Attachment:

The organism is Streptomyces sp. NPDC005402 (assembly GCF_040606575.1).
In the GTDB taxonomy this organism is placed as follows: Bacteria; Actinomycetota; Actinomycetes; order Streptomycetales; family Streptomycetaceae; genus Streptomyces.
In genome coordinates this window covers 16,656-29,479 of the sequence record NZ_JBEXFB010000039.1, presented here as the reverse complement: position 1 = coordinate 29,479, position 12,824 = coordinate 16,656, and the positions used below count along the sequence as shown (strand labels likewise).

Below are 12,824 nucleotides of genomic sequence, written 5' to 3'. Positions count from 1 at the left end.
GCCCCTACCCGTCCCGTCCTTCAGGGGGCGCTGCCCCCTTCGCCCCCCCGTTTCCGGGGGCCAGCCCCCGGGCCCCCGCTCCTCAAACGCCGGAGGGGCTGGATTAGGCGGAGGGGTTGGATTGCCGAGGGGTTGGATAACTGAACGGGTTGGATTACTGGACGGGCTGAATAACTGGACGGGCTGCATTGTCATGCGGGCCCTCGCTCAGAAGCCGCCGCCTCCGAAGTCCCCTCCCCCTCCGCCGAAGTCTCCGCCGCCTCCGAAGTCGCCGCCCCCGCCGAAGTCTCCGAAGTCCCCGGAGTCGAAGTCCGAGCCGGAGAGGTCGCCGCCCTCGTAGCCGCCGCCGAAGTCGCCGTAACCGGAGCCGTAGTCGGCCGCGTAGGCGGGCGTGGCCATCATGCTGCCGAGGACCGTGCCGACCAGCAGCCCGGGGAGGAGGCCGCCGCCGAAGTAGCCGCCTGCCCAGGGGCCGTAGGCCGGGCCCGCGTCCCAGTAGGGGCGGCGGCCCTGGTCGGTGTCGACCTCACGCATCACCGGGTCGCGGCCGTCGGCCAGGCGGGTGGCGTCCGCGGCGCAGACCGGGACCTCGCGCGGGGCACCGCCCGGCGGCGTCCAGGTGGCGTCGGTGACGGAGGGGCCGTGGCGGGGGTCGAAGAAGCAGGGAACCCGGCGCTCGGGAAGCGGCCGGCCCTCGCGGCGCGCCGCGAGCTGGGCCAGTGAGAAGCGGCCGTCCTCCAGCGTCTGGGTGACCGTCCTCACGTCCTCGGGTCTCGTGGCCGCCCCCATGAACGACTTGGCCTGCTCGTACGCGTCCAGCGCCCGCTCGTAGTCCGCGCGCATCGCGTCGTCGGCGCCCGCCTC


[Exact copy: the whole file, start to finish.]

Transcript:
The organism is Streptomyces sp. NPDC005402 (assembly GCF_040606575.1).
In the GTDB taxonomy this organism is placed as follows: Bacteria; Actinomycetota; Actinomycetes; order Streptomycetales; family Streptomycetaceae; genus Streptomyces.
In genome coordinates this window covers 16,656-29,479 of the sequence record NZ_JBEXFB010000039.1, presented here as the reverse complement: position 1 = coordinate 29,479, position 12,824 = coordinate 16,656, and the positions used below count along the sequence as shown (strand labels likewise).

Below are 12,824 nucleotides of genomic sequence, written 5' to 3'. Positions count from 1 at the left end.
GCCCCTACCCGTCCCGTCCTTCAGGGGGCGCTGCCCCCTTCGCCCCCCCGTTTCCGGGGGCCAGCCCCCGGGCCCCCGCTCCTCAAACGCCGGAGGGGCTGGATTAGGCGGAGGGGTTGGATTGCCGAGGGGTTGGATAACTGAACGGGTTGGATTACTGGACGGGCTGAATAACTGGACGGGCTGCATTGTCATGCGGGCCCTCGCTCAGAAGCCGCCGCCTCCGAAGTCCCCTCCCCCTCCGCCGAAGTCTCCGCCGCCTCCGAAGTCGCCGCCCCCGCCGAAGTCTCCGAAGTCCCCGGAGTCGAAGTCCGAGCCGGAGAGGTCGCCGCCCTCGTAGCCGCCGCCGAAGTCGCCGTAACCGGAGCCGTAGTCGGCCGCGTAGGCGGGCGTGGCCATCATGCTGCCGAGGACCGTGCCGACCAGCAGCCCGGGGAGGAGGCCGCCGCCGAAGTAGCCGCCTGCCCAGGGGCCGTAGGCCGGGCCCGCGTCCCAGTAGGGGCGGCGGCCCTGGTCGGTGTCGACCTCACGCATCACCGGGTCGCGGCCGTCGGCCAGGCGGGTGGCGTCCGCGGCGCAGACCGGGACCTCGCGCGGGGCACCGCCCGGCGGCGTCCAGGTGGCGTCGGTGACGGAGGGGCCGTGGCGGGGGTCGAAGAAGCAGGGAACCCGGCGCTCGGGAAGCGGCCGGCCCTCGCGGCGCGCCGCGAGCTGGGCCAGTGAGAAGCGGCCGTCCTCCAGCGTCTGGGTGACCGTCCTCACGTCCTCGGGTCTCGTGGCCGCCCCCATGAACGACTTGGCCTGCTCGTACGCGTCCAGCGCCCGCTCGTAGTCCGCGCGCATCGCGTCGTCGGCGCCCGCCTC